His first stop was Alaska, trying felony cases, teaching business law at the University of Alaska — and becoming a ski expert.
His JAG work eventually took him to Thailand and to Vietnam in the early 1970s. With his wife and two sons based in Bangkok, Suter was legal officer stationed at a camp near Saigon. He worked on cases involving assaults, murder and larceny. Many cases involved the sale of drugs. “The [Department of Defense] tried to get kids off drugs,” Suter says. “A lot of them used drugs before they went to Vietnam.”
Combat law practice was daring. “You never knew where combat was,” he says. “If you were out wandering you could catch a round.” A lot of the work required quick travel. “If you wait around two months to try a case, witnesses went back to the states, so you had to work very hard to get witnesses,” Suter says. “All over there were helicopters. They were like taxi cabs. You could pretty easily fly one place or another in a Huey, try a case and be back at night. … They were not your garden variety cases.”
His service in Vietnam earned him a Bronze Star and Distinguished Service Medal. But among the lessons he learned was leadership. “You learn to look up to yourself,” he says.
After returning from Southeast Asia, Suter worked in the Pentagon, and as staff judge advocate of the 101st Airborne Division in Fort Campbell, Ky. From 1980 to 1984 he was commandant at the Judge Advocate General’s School, and later served as chief judge of the U.S. Army Court of Military Review, now called the Court of Criminal Appeals.
As acting Army JAG he was considering retirement in 1990, when a notice for a new clerk at the Supreme Court came up. Just one drawback, Suter says: Being the in the army his entire career he never had to apply outside for a job.
“So I put on my new Nordstrom suit,” he recalls, and was interviewed by Justices O’Connor, Anthony M. Kennedy and Antonin Scalia. Justice O’Connor’s husband, John J. O’Connor — a former Army JAG officer himself — called the next day. Suter was offered the job.
The clerk’s office has a staff of 32 and processes 8,000 cert petitions a year asking. About 2,000 are filed by lawyers, and 6,000 are in forma pauperis. Half of those are pro se. “We make it as easy as we can to get people to file cases here,” Suter says.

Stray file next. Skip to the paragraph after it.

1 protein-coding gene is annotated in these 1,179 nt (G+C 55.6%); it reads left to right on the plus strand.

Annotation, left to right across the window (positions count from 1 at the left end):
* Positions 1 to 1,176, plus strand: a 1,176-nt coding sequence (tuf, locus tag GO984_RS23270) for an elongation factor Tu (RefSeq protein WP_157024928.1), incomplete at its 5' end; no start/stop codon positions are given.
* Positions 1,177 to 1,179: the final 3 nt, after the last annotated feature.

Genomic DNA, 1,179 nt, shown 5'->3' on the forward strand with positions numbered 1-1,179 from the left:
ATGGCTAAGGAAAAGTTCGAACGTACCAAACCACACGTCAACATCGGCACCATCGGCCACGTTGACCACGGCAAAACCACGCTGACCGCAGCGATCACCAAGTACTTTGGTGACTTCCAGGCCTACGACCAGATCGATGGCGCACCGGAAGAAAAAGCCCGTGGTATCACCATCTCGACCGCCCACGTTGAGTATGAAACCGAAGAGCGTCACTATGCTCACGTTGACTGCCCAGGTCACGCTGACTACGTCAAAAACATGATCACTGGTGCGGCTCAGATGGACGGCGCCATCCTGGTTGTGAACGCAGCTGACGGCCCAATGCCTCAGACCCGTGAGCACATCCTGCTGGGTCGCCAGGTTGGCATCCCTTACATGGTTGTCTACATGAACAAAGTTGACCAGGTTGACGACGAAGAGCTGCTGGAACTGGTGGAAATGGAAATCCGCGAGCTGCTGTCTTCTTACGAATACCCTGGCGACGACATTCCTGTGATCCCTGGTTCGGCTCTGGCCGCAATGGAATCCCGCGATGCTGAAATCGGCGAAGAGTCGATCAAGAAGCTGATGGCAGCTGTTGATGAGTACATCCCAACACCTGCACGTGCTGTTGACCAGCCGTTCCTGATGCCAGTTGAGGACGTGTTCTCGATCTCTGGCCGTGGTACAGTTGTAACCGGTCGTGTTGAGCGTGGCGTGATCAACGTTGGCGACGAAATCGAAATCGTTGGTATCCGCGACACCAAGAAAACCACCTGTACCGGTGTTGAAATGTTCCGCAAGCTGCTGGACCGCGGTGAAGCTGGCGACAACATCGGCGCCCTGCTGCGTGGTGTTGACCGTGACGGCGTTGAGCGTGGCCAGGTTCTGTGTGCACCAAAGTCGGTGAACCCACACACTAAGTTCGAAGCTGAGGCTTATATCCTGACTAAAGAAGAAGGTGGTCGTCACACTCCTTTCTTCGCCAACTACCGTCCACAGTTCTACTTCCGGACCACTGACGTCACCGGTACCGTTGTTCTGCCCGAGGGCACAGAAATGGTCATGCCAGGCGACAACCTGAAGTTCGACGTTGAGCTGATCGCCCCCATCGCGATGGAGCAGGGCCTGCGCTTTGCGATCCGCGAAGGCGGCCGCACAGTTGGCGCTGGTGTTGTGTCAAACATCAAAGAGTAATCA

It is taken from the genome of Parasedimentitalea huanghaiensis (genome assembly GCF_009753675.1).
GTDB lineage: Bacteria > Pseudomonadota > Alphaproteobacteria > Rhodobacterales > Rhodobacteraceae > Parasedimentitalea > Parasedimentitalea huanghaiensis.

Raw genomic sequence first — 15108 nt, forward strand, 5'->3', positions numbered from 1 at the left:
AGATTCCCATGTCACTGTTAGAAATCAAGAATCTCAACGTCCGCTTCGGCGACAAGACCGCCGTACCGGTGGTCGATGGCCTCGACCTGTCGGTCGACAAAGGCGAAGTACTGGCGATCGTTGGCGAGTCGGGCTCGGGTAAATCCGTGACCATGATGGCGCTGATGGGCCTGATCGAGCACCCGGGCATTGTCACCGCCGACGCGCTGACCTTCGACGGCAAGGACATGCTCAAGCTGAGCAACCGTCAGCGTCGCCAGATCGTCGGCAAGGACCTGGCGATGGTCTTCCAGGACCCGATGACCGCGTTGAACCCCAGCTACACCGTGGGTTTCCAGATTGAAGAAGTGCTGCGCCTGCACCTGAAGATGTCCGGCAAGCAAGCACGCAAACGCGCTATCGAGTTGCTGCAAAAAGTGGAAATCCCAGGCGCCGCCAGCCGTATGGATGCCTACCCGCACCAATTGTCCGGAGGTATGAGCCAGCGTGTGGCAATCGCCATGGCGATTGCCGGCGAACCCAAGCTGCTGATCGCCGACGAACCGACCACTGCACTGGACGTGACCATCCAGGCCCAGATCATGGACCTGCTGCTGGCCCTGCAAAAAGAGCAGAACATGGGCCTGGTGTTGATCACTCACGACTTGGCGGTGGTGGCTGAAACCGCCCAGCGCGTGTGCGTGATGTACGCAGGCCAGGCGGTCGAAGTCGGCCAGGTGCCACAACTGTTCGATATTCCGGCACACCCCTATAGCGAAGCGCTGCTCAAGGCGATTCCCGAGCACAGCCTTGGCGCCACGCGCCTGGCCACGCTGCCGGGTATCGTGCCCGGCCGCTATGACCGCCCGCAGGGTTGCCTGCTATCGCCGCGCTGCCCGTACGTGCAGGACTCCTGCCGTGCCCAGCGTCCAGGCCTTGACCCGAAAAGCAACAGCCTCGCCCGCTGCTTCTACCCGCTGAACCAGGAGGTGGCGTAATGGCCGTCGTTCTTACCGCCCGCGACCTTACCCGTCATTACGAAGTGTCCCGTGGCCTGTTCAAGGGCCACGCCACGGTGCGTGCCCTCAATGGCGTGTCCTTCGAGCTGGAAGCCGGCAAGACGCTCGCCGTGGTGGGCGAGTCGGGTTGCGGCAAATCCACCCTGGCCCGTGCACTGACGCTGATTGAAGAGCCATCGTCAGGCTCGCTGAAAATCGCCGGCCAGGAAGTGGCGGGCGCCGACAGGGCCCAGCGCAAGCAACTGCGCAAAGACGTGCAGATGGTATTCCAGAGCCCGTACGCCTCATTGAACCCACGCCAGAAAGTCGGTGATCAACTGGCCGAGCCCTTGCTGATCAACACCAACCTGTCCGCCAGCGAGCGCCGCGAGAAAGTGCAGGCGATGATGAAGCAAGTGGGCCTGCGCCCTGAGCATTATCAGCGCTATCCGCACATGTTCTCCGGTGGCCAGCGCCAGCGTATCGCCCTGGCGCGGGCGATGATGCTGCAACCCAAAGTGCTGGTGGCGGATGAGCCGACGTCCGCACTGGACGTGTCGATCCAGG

Suter makes sure each lawyer understands court procedures. As part of preparation on argument day, he or a staff member accompanies attorneys to the lawyers’ lounge to allow them to prepare. He deals cough drops as needed. “Once you see someone else do it you have a feeling” you can argue, too.
He has witnessed about 1,300 arguments. “There are three secrets to appellate court advocacy,” Suter says. “Preparation, preparation and preparation.”
Among the changes Suter has overseen has been the technological revolution. “It’s a light year of difference” from the paper system, he says.
The docket is electronic and the court web site provides argument transcripts and copies of opinions. “There used to be people who had to come by here and copy a page at 10 cents each,” Suter says. There were three Xerox machines in use all the time, he says. “Now we have one and outsiders use it.”
Suter deals most frequently with the chief justice and the junior justice, who carries over the notes from the justices’ conference. Justice Stephen G. Breyer was doing that job for more than 11 years. “He got good at it,” says Suter.
And although he admires all the justices with whom he has worked, Suter admits his favorite was Justice Lewis F. Powell, who was in retirement when Suter began his job.
“He was the perfect southern gentleman,” says Suter. “He was so unselfish. He joined the army in World War II even though he was not drafted.”
His army rank occasionally slips in when people address him, but Suter does remember the first justice to call him general.
When introduced to Justice Byron R. White, he “shook your hand like it was a football,” says Suter about the justice who once was a professional player. “White grunted, ‘What do I call you?’” Suter recalls White gruffly saying he never worked with a general before. “‘I’ll call you general. You’re a general to me.’”